Death House Warden Suspended For Argument After Execution
The senior warden who oversees all executions in the nation's busiest
death house has been suspended for his comments following an execution,
Local 2 Investigates reported Friday.
Senior Warden C. Thomas O'Reilly, leader of the Huntsville Unit prison,
will serve a 2-day suspension without pay next week. After that, he will
be on probation for 3 months.
O'Reilly is being punished for using profanity during an argument with
other Texas Department of Criminal Justice officials, including his
superiors, after they had all gathered for the execution of Reginald
Perkins. Perkins was condemned for the 2000 strangulation of his Fort
Worth mother-in-law. He was pronounced dead at 6:24 p.m. on Jan. 22.
TDCJ spokeswoman Michelle Lyons said the argument happened 5 minutes after
Perkins was pronounced dead, after the officials had left the death house
in the Huntsville Unit. One person who was involved in the argument told
Local 2 Investigates that the argument had nothing to do with the
execution, but he declined to characterize what sparked the harsh words.
The Huntsville Unit was formerly named the Walls Unit, since it is
surrounded by huge brick walls in downtown Huntsville. Prior to their
execution, condemned inmates are housed on Texas death row, which is miles
away in Livingston.
O'Reilly is responsible for giving the final order to administer lethal
drugs as inmates are strapped to the gurney. The inmate is given the
chance to issue a final statement and a prison official of lower rank then
advises the warden inside the execution chamber. The final words that most
inmates hear are, "Warden, you may proceed."
Man convicted in McKinney quadruple murder tied to gang
A man convicted on Thursday in the shootings deaths of 4 people in
McKinney was a member of the violent street gang Latin King Nation when he
was growing up in Chicago, according to witness testimony. Prosecution
witnesses testified this morning as the punishment phase of Raul Cortez's
trial began in a Collin County courtroom.
Cortez was still using symbols and colors of the gang on his MySpace page
at the time of his arrest in 2007, a McKinney police detective told the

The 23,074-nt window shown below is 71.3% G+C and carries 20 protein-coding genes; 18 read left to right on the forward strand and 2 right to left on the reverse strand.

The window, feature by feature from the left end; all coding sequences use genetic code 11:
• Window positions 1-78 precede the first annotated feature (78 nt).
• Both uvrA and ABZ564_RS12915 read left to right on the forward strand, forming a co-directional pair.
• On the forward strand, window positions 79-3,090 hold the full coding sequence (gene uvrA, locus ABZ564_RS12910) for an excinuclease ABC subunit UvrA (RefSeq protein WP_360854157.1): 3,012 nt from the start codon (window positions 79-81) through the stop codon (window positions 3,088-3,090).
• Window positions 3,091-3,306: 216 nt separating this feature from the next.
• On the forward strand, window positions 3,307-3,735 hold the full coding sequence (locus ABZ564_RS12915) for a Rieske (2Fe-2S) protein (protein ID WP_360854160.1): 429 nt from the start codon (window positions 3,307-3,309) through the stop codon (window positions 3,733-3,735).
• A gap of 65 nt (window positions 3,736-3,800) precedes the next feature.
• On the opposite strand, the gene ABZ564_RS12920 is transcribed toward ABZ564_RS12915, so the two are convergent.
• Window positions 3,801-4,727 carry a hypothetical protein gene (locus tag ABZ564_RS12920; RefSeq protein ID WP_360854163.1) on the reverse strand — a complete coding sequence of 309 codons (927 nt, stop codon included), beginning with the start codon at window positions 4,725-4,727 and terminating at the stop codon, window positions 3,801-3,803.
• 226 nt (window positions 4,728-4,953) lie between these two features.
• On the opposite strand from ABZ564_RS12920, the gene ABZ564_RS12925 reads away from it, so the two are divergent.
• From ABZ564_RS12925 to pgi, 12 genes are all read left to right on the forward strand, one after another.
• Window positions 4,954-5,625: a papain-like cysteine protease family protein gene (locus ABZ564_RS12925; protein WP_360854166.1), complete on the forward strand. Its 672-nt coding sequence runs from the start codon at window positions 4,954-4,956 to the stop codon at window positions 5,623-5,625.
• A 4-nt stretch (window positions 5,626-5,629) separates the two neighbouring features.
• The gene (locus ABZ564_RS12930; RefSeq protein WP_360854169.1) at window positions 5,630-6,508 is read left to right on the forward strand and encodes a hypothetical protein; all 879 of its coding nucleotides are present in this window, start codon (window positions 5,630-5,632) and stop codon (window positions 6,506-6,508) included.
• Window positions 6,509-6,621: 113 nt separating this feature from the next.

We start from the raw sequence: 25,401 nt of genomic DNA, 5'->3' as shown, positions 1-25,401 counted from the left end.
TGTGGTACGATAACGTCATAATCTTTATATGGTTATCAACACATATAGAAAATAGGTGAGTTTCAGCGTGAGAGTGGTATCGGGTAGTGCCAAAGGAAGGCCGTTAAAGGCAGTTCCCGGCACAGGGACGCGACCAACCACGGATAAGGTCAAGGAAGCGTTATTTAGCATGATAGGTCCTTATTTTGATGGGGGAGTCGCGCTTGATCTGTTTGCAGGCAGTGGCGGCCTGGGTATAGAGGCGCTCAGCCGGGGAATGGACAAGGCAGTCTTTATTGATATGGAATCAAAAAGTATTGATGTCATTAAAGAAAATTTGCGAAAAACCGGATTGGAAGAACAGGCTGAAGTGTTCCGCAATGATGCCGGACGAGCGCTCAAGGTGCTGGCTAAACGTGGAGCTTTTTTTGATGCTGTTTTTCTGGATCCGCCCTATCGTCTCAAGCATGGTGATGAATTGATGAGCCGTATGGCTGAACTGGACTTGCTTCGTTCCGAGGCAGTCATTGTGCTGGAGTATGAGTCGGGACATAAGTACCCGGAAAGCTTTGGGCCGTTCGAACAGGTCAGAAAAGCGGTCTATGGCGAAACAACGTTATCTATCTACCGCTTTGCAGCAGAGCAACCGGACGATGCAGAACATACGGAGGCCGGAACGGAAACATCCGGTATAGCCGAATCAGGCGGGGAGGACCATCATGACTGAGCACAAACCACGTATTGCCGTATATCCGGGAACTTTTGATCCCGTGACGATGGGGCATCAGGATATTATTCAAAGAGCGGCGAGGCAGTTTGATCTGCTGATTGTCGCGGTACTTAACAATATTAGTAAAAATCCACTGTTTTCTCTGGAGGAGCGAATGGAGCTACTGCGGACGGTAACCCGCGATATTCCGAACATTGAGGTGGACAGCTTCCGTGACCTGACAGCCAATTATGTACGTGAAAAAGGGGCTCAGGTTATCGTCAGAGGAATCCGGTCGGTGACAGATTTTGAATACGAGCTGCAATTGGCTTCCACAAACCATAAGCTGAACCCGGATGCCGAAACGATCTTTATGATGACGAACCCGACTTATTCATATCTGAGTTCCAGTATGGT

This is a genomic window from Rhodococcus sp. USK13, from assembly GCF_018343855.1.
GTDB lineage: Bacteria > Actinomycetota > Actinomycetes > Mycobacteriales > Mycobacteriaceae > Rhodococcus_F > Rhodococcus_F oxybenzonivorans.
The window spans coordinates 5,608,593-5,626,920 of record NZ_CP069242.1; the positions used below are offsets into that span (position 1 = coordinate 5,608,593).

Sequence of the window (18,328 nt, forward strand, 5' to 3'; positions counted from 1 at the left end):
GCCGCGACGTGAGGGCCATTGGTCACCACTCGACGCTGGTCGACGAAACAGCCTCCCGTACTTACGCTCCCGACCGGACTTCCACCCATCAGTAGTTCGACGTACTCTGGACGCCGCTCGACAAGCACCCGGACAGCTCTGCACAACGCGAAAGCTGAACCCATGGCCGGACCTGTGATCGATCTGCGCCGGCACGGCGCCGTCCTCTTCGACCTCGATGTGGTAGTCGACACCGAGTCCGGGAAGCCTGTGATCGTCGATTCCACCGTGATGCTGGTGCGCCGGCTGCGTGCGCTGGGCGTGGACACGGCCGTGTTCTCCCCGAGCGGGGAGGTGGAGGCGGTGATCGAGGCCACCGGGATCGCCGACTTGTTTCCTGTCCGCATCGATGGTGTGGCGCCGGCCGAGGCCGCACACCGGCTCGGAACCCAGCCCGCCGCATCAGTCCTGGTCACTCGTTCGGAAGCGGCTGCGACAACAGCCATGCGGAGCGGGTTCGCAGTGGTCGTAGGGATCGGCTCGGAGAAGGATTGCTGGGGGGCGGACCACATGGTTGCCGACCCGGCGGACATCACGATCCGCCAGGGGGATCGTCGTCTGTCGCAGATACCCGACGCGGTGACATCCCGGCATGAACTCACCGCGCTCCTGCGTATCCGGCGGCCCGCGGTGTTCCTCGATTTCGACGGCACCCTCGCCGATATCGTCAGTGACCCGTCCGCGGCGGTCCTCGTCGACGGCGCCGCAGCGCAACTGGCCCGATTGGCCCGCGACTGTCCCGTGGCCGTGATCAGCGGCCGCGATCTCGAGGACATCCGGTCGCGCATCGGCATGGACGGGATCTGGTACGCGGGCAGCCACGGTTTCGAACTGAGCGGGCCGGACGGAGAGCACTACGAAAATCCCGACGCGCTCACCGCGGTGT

Jurors deliberated for 6 hours on Thursday before finding Cortez guilty of
capital murder in the slayings of Rosa Barbosa, 46; her nephew, Matthew
Barbosa, 25; and his friends Austin York, 18; and Matthew Self, 17. All 4
were shot inside Ms. Barbosa's home in 2004.
Cortez faces the death penalty.
Co-defendant Eddie Ray Williams, who was also a key prosecution witness,
testified during the trial that the victims were killed by him and Cortez
during a botched robbery plot.
Cortez told the jury he had nothing to do with the shootings.
(source: Dallas Morning News)
Inmate moved from death row to Tarrant County Jail—-DA's office recuses
itself in retrial of 1985 bombing case
Michael Toney, whose 1999 death sentence for the bombing of a Lake Worth
trailer was overturned last year, has been transferred from death row to
the Tarrant County Jail
Toney was booked into the jail at 7:17 p.m. Thursday and is being housed
in a single cell, said Terry Grisham, a sheriffs department spokesman.
Toney was convicted of capital murder for the 1985 Thanksgiving bombing
that killed Angela Blount, 15; her father, Joe Blount, 44; and her cousin,
Michael Columbus, 18.
An appeals court overturned his conviction in December after the Tarrant
County District Attorneys office acknowledged that at least 14 documents
favorable to his defense were withheld by prosecutors during his trial.
The district attorney's office recused itself from the case earlier this
month. The Texas Attorney General is now weighing whether there is enough
to evidence to retry the 23-year-old case.